|A narrow cutting is no place to meet a boat – so we did|
Mind you, as it was built by someone who'd already got the Menai Bridge, Pontcysyllte Aqueduct and Caledonian Canal in his portfolio, it was very probably a bit easy-peasy.
Thomas Telford didn't so much build his canal across the Shropshire landscape as rip the landscape up to suit his canal as it charged in an almost straight line northwards from the Black Country to Cheshire.
Nigh on two hundred years ago he tore the scenery apart in a series of deep cuttings and massive embankments to create his level line. And you almost get the impression that the curmugeonly Scotsman viewed locks as an irritation, keeping them to an absolute minimum and clustering them together so they could be despatched speedily wherever possible.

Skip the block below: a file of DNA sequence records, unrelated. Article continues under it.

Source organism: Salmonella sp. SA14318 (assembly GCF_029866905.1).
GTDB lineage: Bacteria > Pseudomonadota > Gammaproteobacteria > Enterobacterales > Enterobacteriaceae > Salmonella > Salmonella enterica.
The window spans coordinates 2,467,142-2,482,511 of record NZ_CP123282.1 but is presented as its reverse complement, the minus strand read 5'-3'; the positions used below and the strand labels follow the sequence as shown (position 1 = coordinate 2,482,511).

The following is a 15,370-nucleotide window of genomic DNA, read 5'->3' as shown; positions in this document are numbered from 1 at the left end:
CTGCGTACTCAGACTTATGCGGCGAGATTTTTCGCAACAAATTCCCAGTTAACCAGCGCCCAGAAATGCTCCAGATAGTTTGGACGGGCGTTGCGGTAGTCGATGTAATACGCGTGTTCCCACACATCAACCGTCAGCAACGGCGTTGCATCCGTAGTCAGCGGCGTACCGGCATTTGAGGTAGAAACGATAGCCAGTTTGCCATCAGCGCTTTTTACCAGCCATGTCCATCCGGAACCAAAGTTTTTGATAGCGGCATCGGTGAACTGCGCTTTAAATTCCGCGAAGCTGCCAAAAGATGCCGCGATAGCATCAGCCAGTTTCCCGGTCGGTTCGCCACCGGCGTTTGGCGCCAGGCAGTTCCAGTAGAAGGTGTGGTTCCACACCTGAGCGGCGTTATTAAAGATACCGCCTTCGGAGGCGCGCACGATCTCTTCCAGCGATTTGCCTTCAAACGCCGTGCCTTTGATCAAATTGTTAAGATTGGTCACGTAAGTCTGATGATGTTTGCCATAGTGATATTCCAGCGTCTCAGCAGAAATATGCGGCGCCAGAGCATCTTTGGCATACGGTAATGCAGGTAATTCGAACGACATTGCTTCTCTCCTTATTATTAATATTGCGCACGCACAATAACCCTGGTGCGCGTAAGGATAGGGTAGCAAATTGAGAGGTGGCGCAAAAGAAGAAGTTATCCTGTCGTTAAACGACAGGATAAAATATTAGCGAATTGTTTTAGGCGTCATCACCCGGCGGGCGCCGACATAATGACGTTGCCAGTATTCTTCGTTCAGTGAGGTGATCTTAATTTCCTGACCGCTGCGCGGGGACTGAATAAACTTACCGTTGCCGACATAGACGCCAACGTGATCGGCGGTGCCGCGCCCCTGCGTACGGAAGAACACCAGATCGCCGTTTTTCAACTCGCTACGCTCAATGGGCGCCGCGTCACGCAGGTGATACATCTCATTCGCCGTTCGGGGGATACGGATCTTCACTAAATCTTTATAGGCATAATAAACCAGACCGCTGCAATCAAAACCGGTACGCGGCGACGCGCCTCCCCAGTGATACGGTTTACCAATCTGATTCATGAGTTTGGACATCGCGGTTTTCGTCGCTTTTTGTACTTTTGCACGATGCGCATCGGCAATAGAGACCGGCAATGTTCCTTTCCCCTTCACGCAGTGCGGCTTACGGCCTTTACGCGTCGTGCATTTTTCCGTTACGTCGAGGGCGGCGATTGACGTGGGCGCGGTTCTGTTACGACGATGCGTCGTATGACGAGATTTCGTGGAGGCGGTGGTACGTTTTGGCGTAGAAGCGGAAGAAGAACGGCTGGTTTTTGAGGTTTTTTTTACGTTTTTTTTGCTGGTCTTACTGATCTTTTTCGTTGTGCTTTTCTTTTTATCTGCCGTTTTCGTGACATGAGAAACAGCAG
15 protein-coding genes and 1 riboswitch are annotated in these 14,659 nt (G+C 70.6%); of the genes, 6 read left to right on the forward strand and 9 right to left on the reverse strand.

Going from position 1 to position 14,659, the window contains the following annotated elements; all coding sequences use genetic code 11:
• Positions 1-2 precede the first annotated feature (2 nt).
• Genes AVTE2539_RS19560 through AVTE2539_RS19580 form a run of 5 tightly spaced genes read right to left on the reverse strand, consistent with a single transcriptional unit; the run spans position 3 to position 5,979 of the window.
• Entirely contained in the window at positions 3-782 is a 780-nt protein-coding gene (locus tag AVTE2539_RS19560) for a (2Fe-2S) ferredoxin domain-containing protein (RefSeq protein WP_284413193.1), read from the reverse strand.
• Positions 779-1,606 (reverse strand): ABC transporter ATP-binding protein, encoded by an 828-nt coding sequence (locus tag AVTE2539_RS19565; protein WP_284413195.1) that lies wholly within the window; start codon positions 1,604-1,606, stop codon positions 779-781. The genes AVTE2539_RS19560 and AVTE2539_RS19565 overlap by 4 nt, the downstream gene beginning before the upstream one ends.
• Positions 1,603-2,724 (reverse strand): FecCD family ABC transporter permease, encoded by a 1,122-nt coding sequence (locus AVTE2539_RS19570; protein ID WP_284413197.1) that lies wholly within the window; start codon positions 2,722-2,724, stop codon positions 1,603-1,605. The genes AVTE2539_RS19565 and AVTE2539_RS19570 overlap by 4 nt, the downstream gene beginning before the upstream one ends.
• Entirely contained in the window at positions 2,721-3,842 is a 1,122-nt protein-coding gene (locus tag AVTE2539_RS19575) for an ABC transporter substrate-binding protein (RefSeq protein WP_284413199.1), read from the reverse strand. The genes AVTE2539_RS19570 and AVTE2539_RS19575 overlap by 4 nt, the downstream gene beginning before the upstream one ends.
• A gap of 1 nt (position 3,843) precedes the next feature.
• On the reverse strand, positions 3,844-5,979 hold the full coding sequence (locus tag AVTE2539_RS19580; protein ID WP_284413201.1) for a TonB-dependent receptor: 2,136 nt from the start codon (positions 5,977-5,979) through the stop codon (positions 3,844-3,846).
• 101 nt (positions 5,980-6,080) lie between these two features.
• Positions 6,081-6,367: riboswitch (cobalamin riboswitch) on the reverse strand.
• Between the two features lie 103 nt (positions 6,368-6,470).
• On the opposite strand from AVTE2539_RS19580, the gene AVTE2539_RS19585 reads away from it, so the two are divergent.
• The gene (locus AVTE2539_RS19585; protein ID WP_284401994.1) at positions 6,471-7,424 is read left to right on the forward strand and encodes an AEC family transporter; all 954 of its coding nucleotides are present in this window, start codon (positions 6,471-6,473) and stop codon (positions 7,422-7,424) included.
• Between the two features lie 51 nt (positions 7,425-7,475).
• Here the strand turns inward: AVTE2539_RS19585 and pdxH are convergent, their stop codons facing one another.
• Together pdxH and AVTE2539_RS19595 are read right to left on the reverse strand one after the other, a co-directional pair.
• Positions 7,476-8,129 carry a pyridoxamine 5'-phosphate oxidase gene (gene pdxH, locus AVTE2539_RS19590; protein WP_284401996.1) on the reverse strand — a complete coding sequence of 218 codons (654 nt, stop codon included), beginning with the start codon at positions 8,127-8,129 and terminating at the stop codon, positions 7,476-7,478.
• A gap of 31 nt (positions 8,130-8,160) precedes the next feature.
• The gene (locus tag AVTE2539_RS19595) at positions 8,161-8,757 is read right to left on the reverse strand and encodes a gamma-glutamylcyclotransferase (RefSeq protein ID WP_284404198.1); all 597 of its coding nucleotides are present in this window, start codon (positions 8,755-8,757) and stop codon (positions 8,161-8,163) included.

We've reached Market Drayton, 27 miles up the canal and only used six locks (aside from the tollkeeper's little one at the start of the waterway).
But we have been through some spectacular works of civil engineering. The mile long Shelmore embankment took over five years to build, the treacherous soil constantly slipping away. Remember we're talking men with shovels and picks, soil moving by horse and cart. JCBs and earthmovers weren't even a dream. Hell, even decent roads were a rarity and railways little more than a dream.
The embankments spreadeagle the countryside, though there are only glimpses through the trees of it far below. The claustrophobic cuttings, sheer sided and gloomy with damp, dark green trees and runners are far more atmospheric.
|High Bridge rears out of the greenery|
|In the cuttings trees appear to grow right out of therock|
|The old Cadbury wharf at Knighton is still home to boats|
I don't think Thomas Telford would have cared much for nostalgia though I hope he'd be impressed that his fine engineering had stood the test of time.